So if you have an aging family member, I hope you'll take time today, this week or this month and ask them some questions. I guess the other question is, looking back, is there any one thing in particular you would like to know but you never asked? There are some vague stories I wish I had either paid more attention to, or asked again before it was too late.
It is well known by dads family that he was good with dynamite. I never asked him where and how he learned that very unique skill.
I asked my mama a little while before she passed. “Mom what kind of horses did you and dad have?”
She looked at me like I was very dense, “Son, we never had a horse. Horses were for the folks up in the papers, they were for show. Your dad had a pair of matched Roman-nosed mules. Mules could work all day and then pull the wagon to town is we needed to go. Mules paid for themselves and your dad treated them like babies.”
In relation to this subject, I decided to put into writing something about our early life. The info is not super interesting, and most will not read the book, but wait for the movie, but I am going to publish it. total sales should be <10, ha!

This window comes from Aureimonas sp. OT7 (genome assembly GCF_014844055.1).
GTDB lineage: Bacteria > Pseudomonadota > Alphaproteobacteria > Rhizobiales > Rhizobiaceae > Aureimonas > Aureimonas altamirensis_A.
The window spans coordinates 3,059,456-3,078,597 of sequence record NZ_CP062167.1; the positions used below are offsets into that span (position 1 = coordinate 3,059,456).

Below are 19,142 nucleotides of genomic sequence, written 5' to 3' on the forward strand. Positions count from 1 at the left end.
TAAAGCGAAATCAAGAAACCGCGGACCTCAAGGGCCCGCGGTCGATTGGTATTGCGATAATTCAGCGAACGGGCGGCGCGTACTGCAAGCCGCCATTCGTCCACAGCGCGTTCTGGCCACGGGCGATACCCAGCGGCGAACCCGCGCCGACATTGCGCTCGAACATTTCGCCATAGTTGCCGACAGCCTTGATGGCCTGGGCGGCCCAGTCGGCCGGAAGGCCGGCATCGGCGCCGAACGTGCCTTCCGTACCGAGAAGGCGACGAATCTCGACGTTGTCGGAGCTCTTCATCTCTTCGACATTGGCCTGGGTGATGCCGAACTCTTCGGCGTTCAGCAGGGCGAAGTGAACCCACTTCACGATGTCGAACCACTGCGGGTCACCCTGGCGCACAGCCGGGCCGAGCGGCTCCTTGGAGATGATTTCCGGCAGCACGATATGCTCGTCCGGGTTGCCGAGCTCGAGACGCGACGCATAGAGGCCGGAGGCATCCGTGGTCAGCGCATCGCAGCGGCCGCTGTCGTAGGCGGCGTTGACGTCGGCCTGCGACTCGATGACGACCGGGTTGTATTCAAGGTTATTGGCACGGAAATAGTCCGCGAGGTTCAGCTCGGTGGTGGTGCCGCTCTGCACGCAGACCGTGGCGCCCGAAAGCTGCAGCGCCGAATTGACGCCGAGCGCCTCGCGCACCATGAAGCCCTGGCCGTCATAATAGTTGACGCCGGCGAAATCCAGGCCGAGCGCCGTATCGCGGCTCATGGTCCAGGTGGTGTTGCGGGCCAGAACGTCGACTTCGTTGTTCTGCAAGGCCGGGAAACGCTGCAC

Along this line I just read an article of a writer who just now decided to ask her ailing 85 year old mother some questions. She suggests the following questions:
• What have you enjoyed about aging?
• What are the biggest challenges of growing old?
• What has surprised you the most in your years?
• What has brought you the most joy?
• What would you do differently?
• What words of advice do you have for my generation, as we try to grow closer to -- and guide -- our children?
I will be honest, I am not smart enough to even interpret a couple of the questions, but something is better than nothing. I might try to make a few posts concerning the questions and solicit ideas.
Thanks for any input you have and thanks for coming by the blog.
I keep trying to remember the names of Dad’s mules, that was very important to mama. One was ‘Beck’ I am thinking.
More 50’s customized cars.